So, where does that leave you and your podiatrist? If your nails are not thick "enough", your care is routine and NOT covered. If you do not report that your nails hurt you or are painful, then your care is routine and NOT covered. If you do not complain that you having trouble walking because of your thick and painful toenails, your care is routine and NOT covered. If your toes are not inflamed or infected from the effects of your thick and painful toenails, then perhaps your care is routine and NOT covered. To add insult to injury, so to speak, if your care is NOT covered, then you have to sign a "waiver of liability", acknowledging that you have been informed of this. Medicare insists!

SO, what can YOU do about this?

I hope this is all perfectly clear. If not, perhaps Medicare would like to try explain it better. Inquiries, observations and complaints about the administration of Medicare in Connecticut can be directed to the currently, contracted Medicare carrier:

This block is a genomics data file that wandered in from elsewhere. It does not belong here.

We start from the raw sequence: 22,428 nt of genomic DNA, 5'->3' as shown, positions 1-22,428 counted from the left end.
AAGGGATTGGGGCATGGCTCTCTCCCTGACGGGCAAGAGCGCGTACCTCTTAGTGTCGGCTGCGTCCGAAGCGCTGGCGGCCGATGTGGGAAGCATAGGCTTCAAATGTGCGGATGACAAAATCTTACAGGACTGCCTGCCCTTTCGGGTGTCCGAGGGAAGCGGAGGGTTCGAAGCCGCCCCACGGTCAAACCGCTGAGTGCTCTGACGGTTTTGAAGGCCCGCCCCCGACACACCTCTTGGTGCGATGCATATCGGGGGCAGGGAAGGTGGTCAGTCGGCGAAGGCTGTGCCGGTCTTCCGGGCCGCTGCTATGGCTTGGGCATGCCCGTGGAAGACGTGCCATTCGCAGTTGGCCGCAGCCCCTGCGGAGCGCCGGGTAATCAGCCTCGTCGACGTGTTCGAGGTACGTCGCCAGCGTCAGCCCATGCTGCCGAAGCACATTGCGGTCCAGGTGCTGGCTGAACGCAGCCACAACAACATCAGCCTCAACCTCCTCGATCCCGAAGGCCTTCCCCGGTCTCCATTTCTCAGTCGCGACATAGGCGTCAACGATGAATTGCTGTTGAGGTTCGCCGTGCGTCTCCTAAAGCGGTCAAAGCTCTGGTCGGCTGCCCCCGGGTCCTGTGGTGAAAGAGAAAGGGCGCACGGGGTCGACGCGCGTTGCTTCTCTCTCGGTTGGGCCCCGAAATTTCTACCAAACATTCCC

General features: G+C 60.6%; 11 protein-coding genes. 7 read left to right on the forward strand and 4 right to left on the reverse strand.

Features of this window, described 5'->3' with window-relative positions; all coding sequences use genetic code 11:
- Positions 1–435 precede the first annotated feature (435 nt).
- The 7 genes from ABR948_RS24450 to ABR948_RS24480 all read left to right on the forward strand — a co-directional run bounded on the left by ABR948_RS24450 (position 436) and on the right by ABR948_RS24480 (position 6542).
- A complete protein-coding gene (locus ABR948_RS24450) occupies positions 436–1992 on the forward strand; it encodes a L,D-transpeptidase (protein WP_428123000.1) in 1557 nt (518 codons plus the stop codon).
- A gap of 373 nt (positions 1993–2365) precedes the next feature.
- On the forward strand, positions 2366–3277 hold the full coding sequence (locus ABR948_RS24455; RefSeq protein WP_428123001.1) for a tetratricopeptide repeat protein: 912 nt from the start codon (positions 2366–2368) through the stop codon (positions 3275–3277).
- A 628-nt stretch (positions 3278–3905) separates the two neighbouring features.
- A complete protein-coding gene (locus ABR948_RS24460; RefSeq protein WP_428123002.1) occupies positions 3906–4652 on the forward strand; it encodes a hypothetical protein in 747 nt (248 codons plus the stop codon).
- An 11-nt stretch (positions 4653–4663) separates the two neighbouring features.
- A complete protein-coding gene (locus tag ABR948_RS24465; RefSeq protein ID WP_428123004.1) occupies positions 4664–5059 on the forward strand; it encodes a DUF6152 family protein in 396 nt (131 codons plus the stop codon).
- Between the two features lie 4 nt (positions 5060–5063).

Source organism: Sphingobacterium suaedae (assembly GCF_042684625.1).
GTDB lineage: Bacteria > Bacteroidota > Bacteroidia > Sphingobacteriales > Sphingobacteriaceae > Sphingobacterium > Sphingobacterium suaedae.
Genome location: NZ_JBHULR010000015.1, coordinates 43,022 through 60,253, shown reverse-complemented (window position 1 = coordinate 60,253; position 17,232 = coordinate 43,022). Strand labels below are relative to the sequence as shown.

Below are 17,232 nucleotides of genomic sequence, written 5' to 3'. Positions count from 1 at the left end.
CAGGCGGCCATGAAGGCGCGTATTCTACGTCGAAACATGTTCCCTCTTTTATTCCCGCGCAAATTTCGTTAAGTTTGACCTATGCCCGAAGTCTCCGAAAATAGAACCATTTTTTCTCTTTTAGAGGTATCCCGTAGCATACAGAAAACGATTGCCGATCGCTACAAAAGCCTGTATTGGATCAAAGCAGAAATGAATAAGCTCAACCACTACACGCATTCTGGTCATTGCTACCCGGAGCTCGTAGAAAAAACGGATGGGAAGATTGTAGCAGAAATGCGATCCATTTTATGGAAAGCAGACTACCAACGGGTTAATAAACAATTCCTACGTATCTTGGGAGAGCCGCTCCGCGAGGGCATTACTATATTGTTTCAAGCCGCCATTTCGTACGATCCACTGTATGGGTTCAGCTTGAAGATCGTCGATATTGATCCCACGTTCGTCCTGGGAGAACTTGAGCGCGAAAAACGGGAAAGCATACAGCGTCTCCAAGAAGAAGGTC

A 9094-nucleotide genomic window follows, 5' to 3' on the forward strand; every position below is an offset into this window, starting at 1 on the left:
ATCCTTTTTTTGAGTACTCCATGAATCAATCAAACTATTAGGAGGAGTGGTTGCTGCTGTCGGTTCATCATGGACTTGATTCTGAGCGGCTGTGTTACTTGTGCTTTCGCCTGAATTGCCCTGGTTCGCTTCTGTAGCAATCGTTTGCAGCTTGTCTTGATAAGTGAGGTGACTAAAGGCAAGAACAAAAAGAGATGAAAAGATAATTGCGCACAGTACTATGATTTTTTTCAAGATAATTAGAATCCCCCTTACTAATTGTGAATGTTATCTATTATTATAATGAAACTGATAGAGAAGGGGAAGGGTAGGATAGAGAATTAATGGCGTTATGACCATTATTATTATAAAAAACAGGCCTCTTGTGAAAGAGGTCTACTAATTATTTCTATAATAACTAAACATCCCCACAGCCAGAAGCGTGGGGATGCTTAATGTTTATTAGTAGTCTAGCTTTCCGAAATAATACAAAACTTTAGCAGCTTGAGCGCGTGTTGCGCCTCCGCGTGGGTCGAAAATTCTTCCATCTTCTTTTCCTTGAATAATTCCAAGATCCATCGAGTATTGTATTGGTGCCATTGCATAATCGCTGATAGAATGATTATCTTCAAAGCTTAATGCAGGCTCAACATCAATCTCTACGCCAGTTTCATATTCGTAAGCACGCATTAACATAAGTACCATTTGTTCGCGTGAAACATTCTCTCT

ATT: Medical Director
First Coast - Medicare Part-B
538 Preston Avenue
PO Box 9000
Wallingford, CT 06454-9000

If, for some reason, you feel that perhaps the regulations need to be changed, then call, WRITE or email your personal experiences and recommendations to your ELECTED, U.S. Congress people:

Click here to:
Communicate with your US
Congressional Representatives

I know that each of them will be more than happy to hear from you, if nothing else. Their phone numbers and addresses are in the BLUE pages of the telephone directory, under "United States Government", 'United States Congress.'

So, please try to be understanding if your podiatrist says to you, "Unfortunately, your care today is NOT covered." You will have to pay for this caring, professional, podiatric care because Medicare doesn't.

Top Copyright K.E.Sokolowski, 1999-2002.
All rights reserved.

Kenneth E. Sokolowski, D.P.M.
1177 Silas Deane Highway
Wethersfield, Connecticut 06109 U.S.A.
Phone: (860) 529-6845 ··· Fax: (860) 563-4371